KohChangNaval Battle

The Koh Chang Naval Battle. Evidence of the Siam’s frontier town

The Naval battle at Koh Chang island was consequence from the Franco-Thai conflict during World War II. As France declared war with Germany

         Aimed for calm and peaceful situation in Indochina continent, a colonial of French, the French government asked the Thai government to sign a contract of non-invasion in Indochina. Thai government agreed to comply with French request on condition that France reciprocally agree with the Thai request to revise outstanding border dispute. The Thais proposed that the conflict be settled according to international laws and fairness by using deep channels in the river as natural borderlines, thus requiring France to return the right bank of the Mekong River that it had fully taken from Thailand during the situation R.S.113. The result was that French government did not accept Thai request.1

         On 17 January 1941, around 6 a.m. in the morning, French sent a large 2-engined white-bronze aircraft to patrol at Koh Chang. HTMS Songkhla and HTMS Chonburi was reported the spotted of unknown aircraft. All sailors were ordered to man on battle stations immediately. The plane flew back to pass the Koh Ngam and dropped two bombs, but missed the target. At that moment, the anti-aircraft guns and machine guns of the 2 Royal Thai Naval ships were aimed and fired ammunition at the aircraft. The right wing was hit and caught fire. The aircraft flew desperately and plunged into the sea to the south of Whai Island. Then the French forces sent seven vessels to the south of Koh Chang, led by a light cruiser, Lamotte-Piquet. All French ships separated into 3 formation groups to attack HTMS Songkhla, HTMS Chonburi and Koh Ngam building, because they thought it was a Thai Naval base. Both Thai battleships fired at the Lamotte-Piquet, then all these 3 groups of French ships aimed toward both Thai ships and commenced fire. Thai ships was out numbered with the French ships, HTMS Chonburi took a task firing at Lamotte-Piquet, while HTMS Songkhla firing at other ships. With increasing light, the two Thai ships sustained more hits. Several gunmen on board HTMS Songkhla were killed. HTMS Songkhla was taking in a lot of water especially near the stem and the heavy fire in the hold could not be contained. Finally, the Commanding Officer ordered everyone to abandon ship at around 06.45 and 5 minutes later HTMS Chonburi was ordered to abandon ship. At the same time, HTMS Thonburi indicating that the two other Thai torpedo boats had encountered enemy ships. With the aim to assist the two torpedo boats, HTMS Thonburi headed off towards the two ships and toward Lamotte-Piquet. During the engagement, HTMS Thonburi hit the main deck of the Lamotte-Picquet twice as smoke and blazes could be seen from HTMS Thonburi. The cruiser returned fire at HTMS Thonburi and a few rounds hit below the bridge. The Commanding Officer and the helmsman died instantly and the ship's steering gear was damaged. To make matters worse, French ordered a plane to drop a bomb on HTMS Thonburi. The bomb hit the kitchen and killed three sailors. Many sailors were also injured in the ensuing fire. Throughout the attack, the gunmen on the Thonburi kept firing until a French patrol boat was hit and the enemy retreated. At 08.30, order to cease fire was given. The fire on board the HTMS Thonburi became dangerous because it was getting near the ship's magazine. Order was given to flood the magazine to prevent explosion. The fire, however, could not be put out and strong wind fanned the flame. A decision was then made for HTMS Chang to tow the HTMS Thonburi, and ran her aground at Laem Ngob.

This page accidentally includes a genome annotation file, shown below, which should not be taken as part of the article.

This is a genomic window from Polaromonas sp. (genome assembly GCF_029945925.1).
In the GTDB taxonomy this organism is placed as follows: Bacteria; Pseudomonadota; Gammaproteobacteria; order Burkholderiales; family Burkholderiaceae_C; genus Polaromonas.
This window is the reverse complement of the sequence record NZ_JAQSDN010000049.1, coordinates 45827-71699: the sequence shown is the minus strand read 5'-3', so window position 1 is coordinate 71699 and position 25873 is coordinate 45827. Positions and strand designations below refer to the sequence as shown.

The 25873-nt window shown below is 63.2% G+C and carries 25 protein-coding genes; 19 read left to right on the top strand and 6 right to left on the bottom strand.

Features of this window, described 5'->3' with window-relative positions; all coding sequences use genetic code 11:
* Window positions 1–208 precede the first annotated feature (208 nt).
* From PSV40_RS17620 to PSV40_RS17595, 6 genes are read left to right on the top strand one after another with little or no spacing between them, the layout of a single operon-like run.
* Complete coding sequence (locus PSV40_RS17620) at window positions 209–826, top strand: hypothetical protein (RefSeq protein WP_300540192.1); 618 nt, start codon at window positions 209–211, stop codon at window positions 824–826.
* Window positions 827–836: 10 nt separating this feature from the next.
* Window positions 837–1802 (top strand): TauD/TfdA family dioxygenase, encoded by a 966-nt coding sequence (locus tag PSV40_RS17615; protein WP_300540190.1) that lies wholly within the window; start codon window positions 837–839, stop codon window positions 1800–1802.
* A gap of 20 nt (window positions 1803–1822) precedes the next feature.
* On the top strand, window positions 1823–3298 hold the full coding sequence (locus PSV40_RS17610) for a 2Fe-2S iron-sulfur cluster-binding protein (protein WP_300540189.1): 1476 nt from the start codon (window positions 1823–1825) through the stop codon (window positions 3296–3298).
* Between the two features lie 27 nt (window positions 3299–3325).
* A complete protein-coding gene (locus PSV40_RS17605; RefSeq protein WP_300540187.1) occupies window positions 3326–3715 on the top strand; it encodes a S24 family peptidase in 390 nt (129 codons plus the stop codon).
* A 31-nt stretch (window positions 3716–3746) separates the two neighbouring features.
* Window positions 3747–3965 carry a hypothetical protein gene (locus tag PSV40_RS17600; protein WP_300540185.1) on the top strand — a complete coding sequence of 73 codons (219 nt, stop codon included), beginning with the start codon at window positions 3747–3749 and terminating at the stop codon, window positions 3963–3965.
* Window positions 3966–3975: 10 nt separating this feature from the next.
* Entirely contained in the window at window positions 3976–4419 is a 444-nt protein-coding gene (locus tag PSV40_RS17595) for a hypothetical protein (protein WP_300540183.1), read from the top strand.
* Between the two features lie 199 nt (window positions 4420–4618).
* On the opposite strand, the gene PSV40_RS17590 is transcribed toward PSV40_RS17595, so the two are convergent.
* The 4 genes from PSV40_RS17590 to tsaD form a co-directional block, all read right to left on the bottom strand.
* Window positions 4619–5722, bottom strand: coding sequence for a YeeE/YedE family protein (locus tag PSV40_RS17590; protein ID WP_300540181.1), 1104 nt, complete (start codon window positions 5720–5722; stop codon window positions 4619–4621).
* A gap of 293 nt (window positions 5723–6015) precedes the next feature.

From the evidence that found in the Book of Funeral Remembrance of Lieutenant Sima Hongsakul, explained about the Naval battle at Koh Chang that It was not a naval battle, because a Naval battle had to setup the ships formation prior to the fight, in order to justify who win or lose the fight. The Naval battle at Koh Chang was just 3 of patrol boats intercepted with the major French ships in Indochina continent, at the South of Koh Chaeng, and the French did not engage with the big forces of the Thai side, this event should be called just a ships fight, not a battle.2


1 ปกิณกศิลปวัฒนธรรม เล่ม ๑๙ จังหวัดตราด, 2556, 78.

2 the Book of Funeral Remembrance of Lieutenant Sima Hongsakul, T.M. T.C., at Depsirin temple, Thursday 18 August 1983




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